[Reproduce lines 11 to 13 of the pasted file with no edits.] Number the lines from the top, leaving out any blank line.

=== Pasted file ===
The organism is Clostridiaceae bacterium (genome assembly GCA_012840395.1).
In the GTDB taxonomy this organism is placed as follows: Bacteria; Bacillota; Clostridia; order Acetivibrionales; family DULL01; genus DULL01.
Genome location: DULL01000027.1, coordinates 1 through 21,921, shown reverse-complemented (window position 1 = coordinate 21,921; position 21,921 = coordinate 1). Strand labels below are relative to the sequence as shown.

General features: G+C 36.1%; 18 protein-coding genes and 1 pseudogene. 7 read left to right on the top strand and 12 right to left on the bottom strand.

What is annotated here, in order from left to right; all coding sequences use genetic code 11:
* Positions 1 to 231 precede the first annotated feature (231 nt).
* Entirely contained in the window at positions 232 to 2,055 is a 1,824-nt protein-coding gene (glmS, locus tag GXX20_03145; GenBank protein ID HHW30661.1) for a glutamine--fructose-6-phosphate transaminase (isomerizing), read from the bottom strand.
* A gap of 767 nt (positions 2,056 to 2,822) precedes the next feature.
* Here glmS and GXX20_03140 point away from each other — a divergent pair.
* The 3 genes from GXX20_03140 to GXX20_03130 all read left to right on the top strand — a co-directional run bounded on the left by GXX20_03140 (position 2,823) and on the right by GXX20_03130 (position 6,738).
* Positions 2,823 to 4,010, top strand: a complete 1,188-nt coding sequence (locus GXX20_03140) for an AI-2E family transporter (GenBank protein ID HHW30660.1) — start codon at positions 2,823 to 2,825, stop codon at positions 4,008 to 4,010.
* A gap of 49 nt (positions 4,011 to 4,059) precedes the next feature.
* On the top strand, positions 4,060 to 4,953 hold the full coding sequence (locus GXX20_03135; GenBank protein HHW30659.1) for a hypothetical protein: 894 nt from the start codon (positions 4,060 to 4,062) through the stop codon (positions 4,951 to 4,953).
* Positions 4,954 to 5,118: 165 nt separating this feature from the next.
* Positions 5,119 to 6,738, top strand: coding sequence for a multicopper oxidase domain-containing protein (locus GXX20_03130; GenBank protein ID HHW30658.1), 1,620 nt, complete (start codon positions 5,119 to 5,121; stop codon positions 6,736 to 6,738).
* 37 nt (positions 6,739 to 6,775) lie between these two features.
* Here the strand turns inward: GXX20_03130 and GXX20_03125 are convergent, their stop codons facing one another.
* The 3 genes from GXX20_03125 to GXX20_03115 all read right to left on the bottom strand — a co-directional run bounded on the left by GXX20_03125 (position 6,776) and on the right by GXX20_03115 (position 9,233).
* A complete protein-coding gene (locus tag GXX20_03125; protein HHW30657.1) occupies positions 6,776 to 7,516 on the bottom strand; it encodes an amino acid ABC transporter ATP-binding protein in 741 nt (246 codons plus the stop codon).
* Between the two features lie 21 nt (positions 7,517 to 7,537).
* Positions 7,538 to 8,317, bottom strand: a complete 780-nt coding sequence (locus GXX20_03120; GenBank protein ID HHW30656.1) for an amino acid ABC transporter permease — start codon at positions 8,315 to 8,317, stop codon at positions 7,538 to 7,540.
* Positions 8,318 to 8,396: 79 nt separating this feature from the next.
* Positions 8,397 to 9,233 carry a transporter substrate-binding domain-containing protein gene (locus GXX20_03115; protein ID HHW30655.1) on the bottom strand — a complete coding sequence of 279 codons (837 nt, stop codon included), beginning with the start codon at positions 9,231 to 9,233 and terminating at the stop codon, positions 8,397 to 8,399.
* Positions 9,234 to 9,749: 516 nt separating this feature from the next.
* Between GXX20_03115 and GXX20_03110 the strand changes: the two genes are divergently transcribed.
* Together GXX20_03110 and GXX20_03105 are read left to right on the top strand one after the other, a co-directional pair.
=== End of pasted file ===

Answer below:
* Positions 2,823 to 4,010, top strand: a complete 1,188-nt coding sequence (locus GXX20_03140) for an AI-2E family transporter (GenBank protein ID HHW30660.1) — start codon at positions 2,823 to 2,825, stop codon at positions 4,008 to 4,010.
* A gap of 49 nt (positions 4,011 to 4,059) precedes the next feature.
* On the top strand, positions 4,060 to 4,953 hold the full coding sequence (locus GXX20_03135; GenBank protein HHW30659.1) for a hypothetical protein: 894 nt from the start codon (positions 4,060 to 4,062) through the stop codon (positions 4,951 to 4,953).